Statesville, Charlotte Harding to square off in Greensboro

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Posted: Tuesday, March 5, 2013 9:04 pm

The 3A West region semifinal between No. 3 Statesville and No. 5 Charlotte Harding is a match of contradicting styles and attributes.

“It’s going to be survival of the fittest, and we already know it,” head coach Sonny Schofield said. “It’s going to be their size against our speed, and that’s what we expect.”

The teams and their styles test each other at the Greensboro Coliseum’s Special Events Center. Tipoff is scheduled for 8:30 p.m. The winner advances to Saturday’s state semifinal game at the same site.  

Like it did Friday at No. 2 Northeast Guilford, Statesville (23-3) will once again have to contend with a large frontline. It’s led by Steven Burrough, a 6-foot-9 senior center who averages 5.5 blocked shots per game.

“That means we can’t be catching and shooting the way we’re used to doing when we catch it inside,” Schofield said. “We’re going to have to pump fake sometimes or he’s going to be throwing it in the stands.”

The Greyhounds also have to contend with Rams point guard Aaron Linton. Linton led Harding to the region tournament when he put up 18 points, dished seven assists, had six steals and snatched five rebounds in a 71-65 victory at No. 1 Concord.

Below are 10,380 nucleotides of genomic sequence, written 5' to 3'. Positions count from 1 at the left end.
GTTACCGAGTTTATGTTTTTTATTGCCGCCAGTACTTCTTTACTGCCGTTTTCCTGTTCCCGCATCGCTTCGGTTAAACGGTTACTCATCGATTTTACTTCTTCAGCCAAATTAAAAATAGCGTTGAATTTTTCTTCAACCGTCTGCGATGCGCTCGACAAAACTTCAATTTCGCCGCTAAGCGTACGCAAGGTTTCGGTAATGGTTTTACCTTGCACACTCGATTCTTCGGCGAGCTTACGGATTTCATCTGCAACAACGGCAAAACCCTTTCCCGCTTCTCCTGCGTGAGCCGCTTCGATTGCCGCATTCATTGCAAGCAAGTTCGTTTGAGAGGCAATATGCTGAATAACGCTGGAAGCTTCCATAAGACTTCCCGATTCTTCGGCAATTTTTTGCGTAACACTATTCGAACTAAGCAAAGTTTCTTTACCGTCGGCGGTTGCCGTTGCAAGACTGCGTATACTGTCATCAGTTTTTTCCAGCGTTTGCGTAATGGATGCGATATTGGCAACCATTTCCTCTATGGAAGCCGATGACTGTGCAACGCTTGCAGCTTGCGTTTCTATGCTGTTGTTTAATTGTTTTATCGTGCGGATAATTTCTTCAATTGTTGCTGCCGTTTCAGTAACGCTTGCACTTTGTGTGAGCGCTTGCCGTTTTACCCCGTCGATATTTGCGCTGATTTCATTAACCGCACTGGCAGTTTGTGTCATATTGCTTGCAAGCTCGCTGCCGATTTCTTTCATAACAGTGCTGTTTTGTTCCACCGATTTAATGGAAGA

It’s a win Schofield does not consider an upset.

“They’re in that combo league with Olympic and West Mecklenburg, so they’ve been playing some stiff competition throughout (the season),” he said.

Harding lost to nationally-ranked Olympic by only one point Jan. 11, and it fell again a month later by nine points to the same team.

The Greyhounds go into the region semifinal winning 13 games in a row by an average of 26.7 points per game. Their playoff wins over No. 14 Northwest Cabarrus, No. 6 North Forsyth and No. 2 Northeast Guilford were by 39 points, 30 points and 17 points, respectively.

The key to Statesville’s run of victories is its ability to jump on an opponent early, apply pressure and force turnovers, then utilize its speedy players to force the opposing team into a running match. It’s a trend that needs to continue Wednesday in Greensboro.

“We have to play with intensity at the beginning like we always do and bring it to them and kill them in the first quarter,” Jaquan Warren said.   

Leading the early charge in the playoffs has been Breon Borders and Warren. Borders scored 17 points in the first half against Northwest Cabarrus, and he scored 19 first-half points Friday at Northeast Guilford. Warren poured in 16 first-half points against North Forsyth.

Borders said getting a lead early is important because it’s harder to “play from behind.” He added if the Greyhounds gain the advantage, they will play better and make it difficult for the Rams to catch up. 

“We have to give it our all,” Warren said. “Loser goes home, and there is no coming back.”